Last Sunday I shared about Lot, Abraham's nephew, and his progression toward sin as evidenced by his shift from looking toward the city of Sodom, living near the city, moving into the city and eventually being "in the gate" as a leader of the city.
Sodom, as you know, was one of most sinful cities on the planet. The descriptors of this city, as well as its sister city Gomorroah, make it clear that Sodom and those residing within the city walls, were far from God and exemplified immorality.
When referring to Sodom, the practical truth is that the city represents sin. In a symbolic way, speaking of progressing toward Sodom speaks to our (individuals and nations) progession to accepting sin and immorality as culturally normal and acceptable.
As I shared Sunday, connecting to the 1 Corinthians 6 passage dealing with sexual immorality (a broad category containing all aspects of sexual immorality such as fornication, adultery, pornography, homosexuality, premarital sex, multiple partners, etc.) Sodom was rife.
This is evidenced by the following Scripture passages . . .
But before they lay down, the men of the city, the men of Sodom, both young and old, all the people to the last man, surrounded the house.
And they called to Lot, “Where are the men who came to you tonight? Bring them out to us, that we may know them.”
Just as Sodom and Gomorrah and the surrounding cities, which likewise indulged in sexual immorality and pursued unnatural desire, serve as an example by undergoing a punishment of eternal fire.
Uh. . .just in case you don't get it, "know them" is not referring to sitting down with the men for a cup of coffee. This is a reference to "sexually knowing them" as in homosexual sex acts. It should be noted that in today's culture, the politically correct belief system has so ingrained society that a less than conservative approach at interpreting this passage is now propagated. This is one of several passages of Scripture that have been "reinterpreted" and given new explanations. For centuries, scholars have agreed that the sinfully abominable act described here was that of proposed homosexual acts upon the visiting men (angels.)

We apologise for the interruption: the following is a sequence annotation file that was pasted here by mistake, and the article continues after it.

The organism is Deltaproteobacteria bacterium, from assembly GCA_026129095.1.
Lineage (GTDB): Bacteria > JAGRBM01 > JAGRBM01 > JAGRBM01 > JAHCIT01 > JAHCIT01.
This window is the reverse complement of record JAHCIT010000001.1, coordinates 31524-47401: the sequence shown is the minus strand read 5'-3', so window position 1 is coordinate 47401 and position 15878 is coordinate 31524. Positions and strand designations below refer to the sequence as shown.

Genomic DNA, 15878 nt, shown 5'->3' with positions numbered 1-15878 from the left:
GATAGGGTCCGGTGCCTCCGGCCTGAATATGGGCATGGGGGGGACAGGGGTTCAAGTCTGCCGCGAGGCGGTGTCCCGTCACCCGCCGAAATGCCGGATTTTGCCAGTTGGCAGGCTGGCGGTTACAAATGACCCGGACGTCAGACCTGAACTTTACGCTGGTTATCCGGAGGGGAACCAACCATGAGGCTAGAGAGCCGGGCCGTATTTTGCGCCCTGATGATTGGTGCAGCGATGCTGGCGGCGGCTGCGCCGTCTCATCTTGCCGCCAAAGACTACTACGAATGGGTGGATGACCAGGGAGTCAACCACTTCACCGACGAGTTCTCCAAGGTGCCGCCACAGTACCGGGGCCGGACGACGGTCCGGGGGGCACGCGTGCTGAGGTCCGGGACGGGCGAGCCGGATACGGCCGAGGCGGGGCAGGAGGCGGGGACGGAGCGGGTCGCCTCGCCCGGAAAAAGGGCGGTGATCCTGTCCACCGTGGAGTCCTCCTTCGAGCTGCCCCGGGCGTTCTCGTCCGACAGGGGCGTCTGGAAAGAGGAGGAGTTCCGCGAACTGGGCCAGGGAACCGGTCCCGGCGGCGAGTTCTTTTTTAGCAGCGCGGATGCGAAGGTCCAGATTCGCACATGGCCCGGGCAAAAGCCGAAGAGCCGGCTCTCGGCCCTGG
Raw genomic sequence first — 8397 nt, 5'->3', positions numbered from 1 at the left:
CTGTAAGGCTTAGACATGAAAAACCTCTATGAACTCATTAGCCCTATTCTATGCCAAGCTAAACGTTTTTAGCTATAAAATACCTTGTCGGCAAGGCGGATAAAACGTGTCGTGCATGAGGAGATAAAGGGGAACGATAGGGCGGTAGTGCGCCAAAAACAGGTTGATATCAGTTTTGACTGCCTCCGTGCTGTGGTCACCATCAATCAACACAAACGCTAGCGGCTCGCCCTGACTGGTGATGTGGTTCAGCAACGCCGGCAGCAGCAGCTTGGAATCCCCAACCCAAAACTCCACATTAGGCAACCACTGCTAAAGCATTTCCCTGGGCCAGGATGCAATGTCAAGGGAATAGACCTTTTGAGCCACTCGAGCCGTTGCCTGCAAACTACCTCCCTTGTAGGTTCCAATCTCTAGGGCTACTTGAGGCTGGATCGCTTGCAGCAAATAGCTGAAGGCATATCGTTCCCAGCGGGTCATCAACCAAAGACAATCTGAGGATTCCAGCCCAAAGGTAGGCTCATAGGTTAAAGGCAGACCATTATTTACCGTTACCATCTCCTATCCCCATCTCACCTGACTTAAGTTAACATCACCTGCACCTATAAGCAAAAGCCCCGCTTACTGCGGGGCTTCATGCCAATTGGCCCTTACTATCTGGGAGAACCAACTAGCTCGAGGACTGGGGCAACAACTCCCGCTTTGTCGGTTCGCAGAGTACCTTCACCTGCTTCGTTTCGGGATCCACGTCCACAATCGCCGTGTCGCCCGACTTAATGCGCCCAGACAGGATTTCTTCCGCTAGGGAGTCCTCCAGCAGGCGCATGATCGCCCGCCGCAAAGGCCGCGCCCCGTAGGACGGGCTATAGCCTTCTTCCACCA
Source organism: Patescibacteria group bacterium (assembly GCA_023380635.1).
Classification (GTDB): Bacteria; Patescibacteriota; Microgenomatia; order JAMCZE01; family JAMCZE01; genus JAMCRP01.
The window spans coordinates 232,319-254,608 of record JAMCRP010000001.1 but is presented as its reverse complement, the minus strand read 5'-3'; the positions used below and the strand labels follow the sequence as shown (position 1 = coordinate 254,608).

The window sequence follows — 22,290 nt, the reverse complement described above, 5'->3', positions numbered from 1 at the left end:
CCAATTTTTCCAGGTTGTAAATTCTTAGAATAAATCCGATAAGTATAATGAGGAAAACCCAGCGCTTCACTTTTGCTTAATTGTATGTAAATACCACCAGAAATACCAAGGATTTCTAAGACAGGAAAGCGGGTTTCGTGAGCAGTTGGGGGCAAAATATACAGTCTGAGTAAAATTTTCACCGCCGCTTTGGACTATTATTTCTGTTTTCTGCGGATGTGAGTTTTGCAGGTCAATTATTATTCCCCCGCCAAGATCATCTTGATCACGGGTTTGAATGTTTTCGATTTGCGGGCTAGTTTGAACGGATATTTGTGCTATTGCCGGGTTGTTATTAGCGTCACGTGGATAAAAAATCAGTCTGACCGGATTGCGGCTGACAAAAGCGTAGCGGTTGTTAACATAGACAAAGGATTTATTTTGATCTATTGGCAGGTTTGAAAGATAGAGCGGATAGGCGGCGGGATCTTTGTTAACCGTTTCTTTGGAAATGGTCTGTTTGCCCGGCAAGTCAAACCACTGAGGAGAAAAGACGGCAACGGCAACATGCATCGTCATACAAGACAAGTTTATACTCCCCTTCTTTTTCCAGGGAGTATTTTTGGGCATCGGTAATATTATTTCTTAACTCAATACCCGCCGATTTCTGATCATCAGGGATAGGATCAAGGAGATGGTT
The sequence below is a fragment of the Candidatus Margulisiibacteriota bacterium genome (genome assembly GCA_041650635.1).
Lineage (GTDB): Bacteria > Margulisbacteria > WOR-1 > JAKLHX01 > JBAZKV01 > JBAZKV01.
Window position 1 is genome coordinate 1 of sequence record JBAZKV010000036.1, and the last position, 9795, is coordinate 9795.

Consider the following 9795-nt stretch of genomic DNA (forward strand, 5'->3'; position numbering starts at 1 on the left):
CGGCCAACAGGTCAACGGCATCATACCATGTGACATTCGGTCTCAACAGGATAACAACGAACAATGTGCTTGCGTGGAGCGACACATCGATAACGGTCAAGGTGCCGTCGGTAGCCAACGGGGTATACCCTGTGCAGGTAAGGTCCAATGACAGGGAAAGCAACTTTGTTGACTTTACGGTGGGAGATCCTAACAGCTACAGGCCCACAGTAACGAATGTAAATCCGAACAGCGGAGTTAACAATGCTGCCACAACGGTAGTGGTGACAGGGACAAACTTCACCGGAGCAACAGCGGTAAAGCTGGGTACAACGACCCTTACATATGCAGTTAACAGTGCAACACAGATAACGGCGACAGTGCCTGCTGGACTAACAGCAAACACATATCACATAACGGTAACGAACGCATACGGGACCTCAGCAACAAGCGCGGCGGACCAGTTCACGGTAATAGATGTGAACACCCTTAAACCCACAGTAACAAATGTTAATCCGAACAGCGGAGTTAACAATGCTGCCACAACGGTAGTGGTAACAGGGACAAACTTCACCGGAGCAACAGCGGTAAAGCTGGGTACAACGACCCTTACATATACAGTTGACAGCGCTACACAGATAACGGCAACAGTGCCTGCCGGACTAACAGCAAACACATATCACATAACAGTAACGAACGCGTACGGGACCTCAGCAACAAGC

Thus, the terms "sodomy" and "sodomite" entered into the English language as as referring to detestible sexual acts (as has been in the news recently regarding the horrendous gang rape of the young woman in India) and homosexual acts.
The reinterpretation of the sin described in this passage has been lessened to that of simply "inhospitality."
That seems to be a stretch to me.
There are some other details about the sin of Sodom that must be taken into account. In searching Scripture, it is evident that the sexually immoral acts of the citizens of Sodom led to their eventual destruction. However, their sexual sin was not the ONLY sin that led to their destruction.
Check out this passage. . .
The sins described in this passage are not nearly as offensive to most of us. Why is this? Perhaps it is easier to wave the flag of righteous indignation upon Sodom when the only sin we look at is that of a sexual nature, and of an apparent homosexual rape attempt. Yet, this listing of abominable sins that led to destruction sound more like the typical "American way" than most of us would like to admit.
- Excess of food.
- Prosperous ease.
- Not aiding the poor and needy.
Um . . . does this sound familiar?
There's one other passage. This one speaks not of the homosexuality of Sodom, but of another sexual sin, just as heinous. Oh, and this one sounds a little too much like America as well.
But in the prophets of Jerusalem I have seen a horrible thing: they commit adultery and walk in lies; they strengthen the hands of evildoers, so that no one turns from his evil; all of them have become like Sodom to me, and its inhabitants like Gomorrah.”
Stepping toward Sodom is a subtle process. It rarely happens immediately and yet, there comes the day when we look up and ask "How did we get here?"
This is the strategy of the Enemy.
Be strong and courageous.
This battle is not lost, but we need to aware.